By Melissa Bower, Fort Leavenworth Lamp September 13, 2012
FORT LEAVENWORTH, Kan. (Sept. 13, 2012) -- By the time the students in today's Command and General Staff College Intermediate Level Education class are leading the Army, the Army of the Future will already be here, the under secretary of the Army said last week.
Joseph Westphal visited with Intermediate Level Education, known as ILE, students Sept. 7, to discuss the future of the force, the importance of leadership development and continuing excellence in the face of potential budget cuts.
"The Army of the Future is the Army we have, they need to think way beyond 2020 for the future force," Westphal said of military officers.
The Army should also be considering possible future roles in space, Westphal said.
"What role will the Army be?" Westphal asked. "What role will the Army play in space assets? Will that continue to be an Air Force function? As we think of the world becoming smaller, how is the Army going to be an Army of the future and how are we transforming into that Army?"
In terms of information technology, Westphal said the Army needs to be ahead of the curve.
"Much of our equipment, our tactical side, will define the Army of the Future," he said. "Will it define the Army of 2090? Probably not."
Westphal said he was encouraged by the diversity among the modern officer corps, the high level of participation of international and sister services at Command and General Staff College and also the quality of leader development taking place within the Combined Arms Center. All of these will be necessary in facing future crises, Westphal said.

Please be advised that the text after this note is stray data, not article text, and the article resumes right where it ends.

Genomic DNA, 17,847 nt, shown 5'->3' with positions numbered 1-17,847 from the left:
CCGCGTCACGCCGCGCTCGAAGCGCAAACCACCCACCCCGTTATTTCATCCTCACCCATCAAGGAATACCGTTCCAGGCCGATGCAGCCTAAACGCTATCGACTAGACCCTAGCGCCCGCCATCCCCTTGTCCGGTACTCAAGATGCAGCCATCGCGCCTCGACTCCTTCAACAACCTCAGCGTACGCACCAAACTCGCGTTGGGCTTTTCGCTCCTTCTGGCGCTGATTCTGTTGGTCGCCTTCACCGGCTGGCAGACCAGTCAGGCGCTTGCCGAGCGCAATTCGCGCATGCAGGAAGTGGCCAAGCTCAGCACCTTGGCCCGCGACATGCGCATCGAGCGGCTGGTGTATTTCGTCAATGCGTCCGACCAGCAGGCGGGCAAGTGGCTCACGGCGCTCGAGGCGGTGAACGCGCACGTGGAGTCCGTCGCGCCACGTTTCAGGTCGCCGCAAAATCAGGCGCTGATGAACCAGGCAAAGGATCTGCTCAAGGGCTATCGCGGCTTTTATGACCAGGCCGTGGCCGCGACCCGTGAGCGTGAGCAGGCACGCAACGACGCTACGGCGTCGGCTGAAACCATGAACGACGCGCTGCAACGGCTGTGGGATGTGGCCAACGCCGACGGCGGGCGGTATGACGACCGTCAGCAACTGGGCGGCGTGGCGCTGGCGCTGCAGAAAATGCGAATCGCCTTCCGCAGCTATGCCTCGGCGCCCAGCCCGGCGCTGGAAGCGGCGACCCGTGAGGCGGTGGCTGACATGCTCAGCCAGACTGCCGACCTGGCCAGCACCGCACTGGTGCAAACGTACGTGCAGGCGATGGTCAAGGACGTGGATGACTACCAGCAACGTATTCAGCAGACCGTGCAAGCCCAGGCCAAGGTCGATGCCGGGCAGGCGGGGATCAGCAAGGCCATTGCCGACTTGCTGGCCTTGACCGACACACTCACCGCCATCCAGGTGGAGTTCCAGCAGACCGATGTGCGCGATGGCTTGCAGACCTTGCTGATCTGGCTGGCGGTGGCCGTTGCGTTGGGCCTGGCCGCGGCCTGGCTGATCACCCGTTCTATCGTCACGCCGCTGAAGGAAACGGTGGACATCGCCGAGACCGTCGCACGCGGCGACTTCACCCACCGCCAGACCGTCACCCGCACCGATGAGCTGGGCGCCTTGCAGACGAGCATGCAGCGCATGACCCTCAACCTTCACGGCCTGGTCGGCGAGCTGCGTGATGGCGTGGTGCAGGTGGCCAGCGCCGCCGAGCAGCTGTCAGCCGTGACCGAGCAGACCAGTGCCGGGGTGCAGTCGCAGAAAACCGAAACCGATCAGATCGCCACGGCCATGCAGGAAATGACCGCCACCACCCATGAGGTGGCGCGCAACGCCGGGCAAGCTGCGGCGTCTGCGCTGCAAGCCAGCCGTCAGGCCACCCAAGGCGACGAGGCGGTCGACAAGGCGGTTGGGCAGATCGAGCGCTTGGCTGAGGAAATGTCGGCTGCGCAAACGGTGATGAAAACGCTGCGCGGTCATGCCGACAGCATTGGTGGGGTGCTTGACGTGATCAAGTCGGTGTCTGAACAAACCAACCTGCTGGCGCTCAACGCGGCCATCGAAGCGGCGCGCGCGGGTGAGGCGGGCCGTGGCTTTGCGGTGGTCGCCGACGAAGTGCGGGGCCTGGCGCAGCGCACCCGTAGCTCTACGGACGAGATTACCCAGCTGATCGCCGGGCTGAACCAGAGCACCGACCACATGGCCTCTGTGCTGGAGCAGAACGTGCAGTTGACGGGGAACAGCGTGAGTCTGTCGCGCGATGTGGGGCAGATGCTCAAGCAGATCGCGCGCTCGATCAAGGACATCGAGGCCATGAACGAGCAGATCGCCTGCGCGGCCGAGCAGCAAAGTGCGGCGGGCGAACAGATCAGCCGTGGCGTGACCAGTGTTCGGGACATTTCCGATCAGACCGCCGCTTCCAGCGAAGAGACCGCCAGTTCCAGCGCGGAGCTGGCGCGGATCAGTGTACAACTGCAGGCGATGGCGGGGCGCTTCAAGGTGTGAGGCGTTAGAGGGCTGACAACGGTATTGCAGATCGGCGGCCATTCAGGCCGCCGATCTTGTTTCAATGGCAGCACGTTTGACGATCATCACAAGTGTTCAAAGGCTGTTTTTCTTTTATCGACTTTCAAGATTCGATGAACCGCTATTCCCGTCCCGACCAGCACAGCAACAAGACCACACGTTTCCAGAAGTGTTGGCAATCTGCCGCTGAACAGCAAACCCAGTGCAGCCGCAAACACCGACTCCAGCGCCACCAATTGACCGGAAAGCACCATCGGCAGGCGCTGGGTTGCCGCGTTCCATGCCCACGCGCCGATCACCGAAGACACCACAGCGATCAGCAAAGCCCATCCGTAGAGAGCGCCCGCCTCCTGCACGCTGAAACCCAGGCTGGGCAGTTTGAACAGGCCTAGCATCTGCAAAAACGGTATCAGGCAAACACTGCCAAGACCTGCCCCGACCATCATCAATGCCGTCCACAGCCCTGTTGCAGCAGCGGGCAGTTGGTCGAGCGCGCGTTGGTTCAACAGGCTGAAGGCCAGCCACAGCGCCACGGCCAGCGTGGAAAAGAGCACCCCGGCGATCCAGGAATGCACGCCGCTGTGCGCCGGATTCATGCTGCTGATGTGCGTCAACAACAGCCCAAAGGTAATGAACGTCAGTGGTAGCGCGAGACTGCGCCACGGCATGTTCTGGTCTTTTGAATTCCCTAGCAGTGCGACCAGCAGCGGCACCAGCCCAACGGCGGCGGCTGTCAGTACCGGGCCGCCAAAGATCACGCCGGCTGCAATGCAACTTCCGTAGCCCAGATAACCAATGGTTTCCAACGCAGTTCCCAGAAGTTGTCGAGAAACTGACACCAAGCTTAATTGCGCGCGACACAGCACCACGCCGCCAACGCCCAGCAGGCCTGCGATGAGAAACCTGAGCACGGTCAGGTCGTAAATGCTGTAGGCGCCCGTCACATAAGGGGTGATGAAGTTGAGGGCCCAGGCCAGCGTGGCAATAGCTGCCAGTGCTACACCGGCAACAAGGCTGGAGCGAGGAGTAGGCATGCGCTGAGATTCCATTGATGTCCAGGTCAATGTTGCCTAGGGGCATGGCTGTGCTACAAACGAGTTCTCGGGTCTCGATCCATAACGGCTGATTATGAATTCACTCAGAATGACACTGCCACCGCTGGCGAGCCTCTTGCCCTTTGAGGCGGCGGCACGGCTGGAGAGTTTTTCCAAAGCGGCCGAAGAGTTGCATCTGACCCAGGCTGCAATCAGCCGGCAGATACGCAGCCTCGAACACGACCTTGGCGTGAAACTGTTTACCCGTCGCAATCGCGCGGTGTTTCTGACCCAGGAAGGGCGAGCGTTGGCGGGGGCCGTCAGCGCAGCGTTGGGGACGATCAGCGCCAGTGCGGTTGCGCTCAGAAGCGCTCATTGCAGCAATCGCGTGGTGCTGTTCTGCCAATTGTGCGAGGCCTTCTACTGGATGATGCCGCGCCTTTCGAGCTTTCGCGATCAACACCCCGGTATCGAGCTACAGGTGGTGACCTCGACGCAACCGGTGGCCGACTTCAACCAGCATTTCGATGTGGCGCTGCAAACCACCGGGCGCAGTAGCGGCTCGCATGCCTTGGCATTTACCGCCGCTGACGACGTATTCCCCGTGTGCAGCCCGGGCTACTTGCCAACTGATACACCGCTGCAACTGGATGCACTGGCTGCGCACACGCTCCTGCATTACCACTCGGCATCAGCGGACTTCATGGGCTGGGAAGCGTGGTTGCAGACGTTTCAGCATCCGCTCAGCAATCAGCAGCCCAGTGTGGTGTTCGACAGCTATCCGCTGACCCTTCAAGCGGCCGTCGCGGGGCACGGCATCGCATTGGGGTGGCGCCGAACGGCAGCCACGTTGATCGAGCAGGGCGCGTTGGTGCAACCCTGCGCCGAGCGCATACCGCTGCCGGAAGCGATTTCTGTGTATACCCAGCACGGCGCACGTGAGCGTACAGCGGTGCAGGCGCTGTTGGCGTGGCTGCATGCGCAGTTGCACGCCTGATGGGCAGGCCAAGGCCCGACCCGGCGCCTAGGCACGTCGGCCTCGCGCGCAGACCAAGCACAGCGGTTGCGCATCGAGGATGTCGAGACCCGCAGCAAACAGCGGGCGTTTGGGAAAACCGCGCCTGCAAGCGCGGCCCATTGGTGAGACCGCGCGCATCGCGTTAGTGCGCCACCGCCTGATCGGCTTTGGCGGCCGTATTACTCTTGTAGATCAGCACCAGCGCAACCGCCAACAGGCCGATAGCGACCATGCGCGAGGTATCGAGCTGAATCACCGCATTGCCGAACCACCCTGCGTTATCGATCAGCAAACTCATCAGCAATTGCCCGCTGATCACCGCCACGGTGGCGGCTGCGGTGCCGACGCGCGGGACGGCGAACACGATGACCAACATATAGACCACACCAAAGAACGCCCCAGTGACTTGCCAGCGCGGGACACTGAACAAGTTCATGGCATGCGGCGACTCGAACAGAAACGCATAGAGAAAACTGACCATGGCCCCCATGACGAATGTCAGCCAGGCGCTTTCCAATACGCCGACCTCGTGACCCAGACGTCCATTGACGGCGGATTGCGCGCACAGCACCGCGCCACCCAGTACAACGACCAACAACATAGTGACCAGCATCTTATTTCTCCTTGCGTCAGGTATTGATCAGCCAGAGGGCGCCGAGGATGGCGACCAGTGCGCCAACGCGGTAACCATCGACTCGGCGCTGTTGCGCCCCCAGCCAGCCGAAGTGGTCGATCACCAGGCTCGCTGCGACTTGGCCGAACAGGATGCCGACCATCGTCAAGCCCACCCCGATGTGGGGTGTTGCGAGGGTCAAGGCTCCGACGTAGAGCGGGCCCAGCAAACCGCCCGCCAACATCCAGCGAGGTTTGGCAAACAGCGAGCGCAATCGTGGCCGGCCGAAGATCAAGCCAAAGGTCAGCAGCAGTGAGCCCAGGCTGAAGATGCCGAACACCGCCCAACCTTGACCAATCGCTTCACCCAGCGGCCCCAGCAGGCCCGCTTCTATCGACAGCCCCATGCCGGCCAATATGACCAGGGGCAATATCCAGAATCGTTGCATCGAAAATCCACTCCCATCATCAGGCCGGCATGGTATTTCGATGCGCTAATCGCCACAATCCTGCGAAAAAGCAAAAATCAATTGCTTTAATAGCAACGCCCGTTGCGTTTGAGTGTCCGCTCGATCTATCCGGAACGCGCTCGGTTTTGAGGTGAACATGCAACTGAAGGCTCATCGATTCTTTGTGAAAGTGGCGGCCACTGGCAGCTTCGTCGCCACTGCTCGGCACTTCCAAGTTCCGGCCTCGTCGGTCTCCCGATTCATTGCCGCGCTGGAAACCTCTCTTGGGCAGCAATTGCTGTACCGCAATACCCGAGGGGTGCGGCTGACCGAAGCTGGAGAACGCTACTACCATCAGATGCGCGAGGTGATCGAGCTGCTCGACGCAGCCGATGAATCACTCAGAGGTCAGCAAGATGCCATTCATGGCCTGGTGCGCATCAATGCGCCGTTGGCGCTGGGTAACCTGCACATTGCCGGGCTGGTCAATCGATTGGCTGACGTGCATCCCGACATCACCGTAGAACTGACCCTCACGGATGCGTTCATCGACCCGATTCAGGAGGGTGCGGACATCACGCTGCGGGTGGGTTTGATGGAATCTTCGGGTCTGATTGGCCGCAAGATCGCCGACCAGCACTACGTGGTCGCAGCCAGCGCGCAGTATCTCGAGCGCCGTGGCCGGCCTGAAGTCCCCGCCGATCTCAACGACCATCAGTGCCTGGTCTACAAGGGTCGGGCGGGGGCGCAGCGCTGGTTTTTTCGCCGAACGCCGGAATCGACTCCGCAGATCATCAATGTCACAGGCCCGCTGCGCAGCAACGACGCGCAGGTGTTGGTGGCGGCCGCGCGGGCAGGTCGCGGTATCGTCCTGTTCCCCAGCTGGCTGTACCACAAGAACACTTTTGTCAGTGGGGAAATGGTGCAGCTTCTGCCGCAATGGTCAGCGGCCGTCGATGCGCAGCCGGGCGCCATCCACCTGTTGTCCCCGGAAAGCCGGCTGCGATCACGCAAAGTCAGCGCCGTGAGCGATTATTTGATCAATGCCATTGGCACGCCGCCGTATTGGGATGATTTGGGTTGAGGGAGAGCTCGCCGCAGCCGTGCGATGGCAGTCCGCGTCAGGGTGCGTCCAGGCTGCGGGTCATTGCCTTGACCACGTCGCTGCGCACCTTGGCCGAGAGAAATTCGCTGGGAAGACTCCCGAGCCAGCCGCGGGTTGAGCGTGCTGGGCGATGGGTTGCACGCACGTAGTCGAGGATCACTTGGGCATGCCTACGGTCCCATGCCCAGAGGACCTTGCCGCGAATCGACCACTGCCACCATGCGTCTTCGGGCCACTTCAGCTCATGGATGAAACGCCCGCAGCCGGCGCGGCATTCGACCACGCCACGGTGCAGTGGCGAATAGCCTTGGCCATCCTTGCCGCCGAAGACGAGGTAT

Westphal said the budget outlook is bleak, even if the sequestration cuts imposed by the Budget Control Act do not take effect. If sequestration takes effect, it would require across the board cuts of billions of dollars over the next nine years in addition to those that the Department of Defense is already making.
Westphal said if sequestration takes effect, it could have a very negative impact in the way the modern force defends the United States.
"It means across the board cuts," he said. "Everyone is affected. Budget planners won't be able to choose which departments."
Westphal said the cuts could either happen now, or Congress could decide to extend the budget process a few months.
"They're both really bad choices," he said. "Doing it right away is bad, doing it three months from now is worse."
Budget challenges, but also thinking beyond those to the future Army, will require leaders that are flexible and creative, Westphal said.
"We absolutely have to have the capacity to move our Army in different directions, to expand our capabilities, and that can only be done by having a high level of leader development in our force," he said.